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What Is Distributed Version Control?

Distributed Version Control Systems (DVCS) empower teams to work concurrently on code by maintaining multiple local repositories, ensuring robust backup and flexible collaboration. Unlike centralized systems, changes are tracked across all copies, enabling seamless integration and history preservation. How might this decentralized approach revolutionize your project's workflow? Join us as we unravel the transformative power of DVCS.
Alex Newth
Alex Newth

Distributed version control is a method of controlling computer files used for backups; it features a distributed chain in which each file can be passed out to each node in a network. This differs from a normal — or centralized — backup, because the centralized version only places the files in one central area. One advantage to this is that files are easier to access in the network if the backup is sent to a node. A problem with using distributed version control is that it may be difficult to get the latest backup.

A normal version control method is known as the centralized method, because there is a central holding area. Each node in a network sends files and information to the central area simultaneously. In this method, the nodes will not contain any backup information, because it all will be contained in the central holding area. While this system is simple and easy to use, it does have speed and merging disadvantages.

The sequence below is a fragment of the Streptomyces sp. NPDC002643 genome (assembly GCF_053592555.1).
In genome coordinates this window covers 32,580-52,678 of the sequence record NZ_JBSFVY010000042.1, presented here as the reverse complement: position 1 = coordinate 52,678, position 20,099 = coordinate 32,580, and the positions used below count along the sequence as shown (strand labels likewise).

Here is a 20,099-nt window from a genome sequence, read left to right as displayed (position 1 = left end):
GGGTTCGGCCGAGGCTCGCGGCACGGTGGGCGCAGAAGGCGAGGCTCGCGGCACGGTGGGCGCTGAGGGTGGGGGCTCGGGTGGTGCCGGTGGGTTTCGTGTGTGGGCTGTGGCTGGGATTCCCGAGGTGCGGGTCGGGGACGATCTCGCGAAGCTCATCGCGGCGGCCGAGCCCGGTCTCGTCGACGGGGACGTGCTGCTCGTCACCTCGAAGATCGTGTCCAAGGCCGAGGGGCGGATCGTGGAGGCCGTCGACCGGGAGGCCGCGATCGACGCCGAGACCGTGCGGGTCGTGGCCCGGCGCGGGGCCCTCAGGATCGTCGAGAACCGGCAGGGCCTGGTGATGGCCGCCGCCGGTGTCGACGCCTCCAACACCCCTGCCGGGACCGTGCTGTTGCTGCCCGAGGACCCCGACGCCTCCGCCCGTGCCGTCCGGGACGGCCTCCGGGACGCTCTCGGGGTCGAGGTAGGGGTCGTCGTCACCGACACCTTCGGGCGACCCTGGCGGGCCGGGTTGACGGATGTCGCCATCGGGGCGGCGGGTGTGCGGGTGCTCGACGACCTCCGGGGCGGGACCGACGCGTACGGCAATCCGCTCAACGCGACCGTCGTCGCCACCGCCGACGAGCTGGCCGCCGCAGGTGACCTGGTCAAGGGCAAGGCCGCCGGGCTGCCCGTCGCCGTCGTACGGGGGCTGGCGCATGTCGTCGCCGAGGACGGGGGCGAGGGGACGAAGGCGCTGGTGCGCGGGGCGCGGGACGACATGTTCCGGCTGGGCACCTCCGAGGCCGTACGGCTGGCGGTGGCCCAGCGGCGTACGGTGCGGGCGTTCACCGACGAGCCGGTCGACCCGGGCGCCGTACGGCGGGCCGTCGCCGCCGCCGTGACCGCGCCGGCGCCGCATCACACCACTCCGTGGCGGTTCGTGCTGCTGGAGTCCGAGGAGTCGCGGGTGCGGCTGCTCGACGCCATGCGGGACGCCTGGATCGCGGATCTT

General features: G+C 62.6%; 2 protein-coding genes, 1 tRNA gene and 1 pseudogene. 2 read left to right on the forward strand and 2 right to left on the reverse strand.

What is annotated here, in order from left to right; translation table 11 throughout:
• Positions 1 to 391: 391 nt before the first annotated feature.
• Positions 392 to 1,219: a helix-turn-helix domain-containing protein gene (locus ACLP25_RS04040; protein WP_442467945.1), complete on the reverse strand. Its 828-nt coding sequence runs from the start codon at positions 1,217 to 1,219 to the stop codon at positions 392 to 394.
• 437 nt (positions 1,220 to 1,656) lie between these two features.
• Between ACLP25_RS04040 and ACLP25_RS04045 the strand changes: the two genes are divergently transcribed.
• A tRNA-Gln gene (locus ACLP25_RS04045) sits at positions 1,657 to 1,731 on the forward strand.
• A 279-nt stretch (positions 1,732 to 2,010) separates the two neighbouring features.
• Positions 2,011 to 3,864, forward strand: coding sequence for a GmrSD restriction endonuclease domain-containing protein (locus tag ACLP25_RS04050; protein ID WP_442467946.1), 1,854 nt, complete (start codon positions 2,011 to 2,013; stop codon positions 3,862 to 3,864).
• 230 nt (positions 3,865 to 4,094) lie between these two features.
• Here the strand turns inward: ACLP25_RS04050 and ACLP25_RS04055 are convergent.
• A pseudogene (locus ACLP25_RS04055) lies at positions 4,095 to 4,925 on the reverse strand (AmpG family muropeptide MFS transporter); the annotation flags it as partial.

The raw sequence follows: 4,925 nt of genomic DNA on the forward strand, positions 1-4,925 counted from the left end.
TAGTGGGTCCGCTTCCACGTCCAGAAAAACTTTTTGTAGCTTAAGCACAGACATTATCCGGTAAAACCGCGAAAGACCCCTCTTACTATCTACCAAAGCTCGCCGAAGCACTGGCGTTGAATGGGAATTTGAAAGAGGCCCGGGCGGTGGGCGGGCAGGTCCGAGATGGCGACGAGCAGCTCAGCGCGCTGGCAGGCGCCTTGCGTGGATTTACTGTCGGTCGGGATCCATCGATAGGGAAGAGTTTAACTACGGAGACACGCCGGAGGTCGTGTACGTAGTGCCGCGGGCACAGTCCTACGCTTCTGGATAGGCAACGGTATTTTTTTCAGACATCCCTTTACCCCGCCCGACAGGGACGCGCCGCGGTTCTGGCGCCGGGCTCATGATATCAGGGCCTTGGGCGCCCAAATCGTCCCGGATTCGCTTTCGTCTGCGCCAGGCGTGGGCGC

Man holding computer
Man holding computer

The distributed version control is different. While there may be a main holding area in most networks, and all of the backed up files are sent to this area, the nodes are allowed to send files to one another. For example, if a user wants to send a file to another person while backing up, then this is possible. All of the nodes normally will send important files to one another to ensure that everyone has a local copy of the file. Even if a node does not have a file, it still can access the file from the main area.

Speed and access simplicity are advantages when using distributed version control. One reason why the speed is better is because most nodes have the needed files, so they can be accessed from the hard drive and not from a distant server. Even if the user does have to access the main area, it tends to be quicker than with the centralized approach.

Unlike the centralized approach, distributed version control does not need to have a main area. If there is not a main area, then all the nodes still can send files to one another, but a problem may arise. Aside from asking the other users, it will be difficult to know if the files on the computer are the latest version. This means it normally is best to use a main area so all the latest files can be stored there and accessed if needed.

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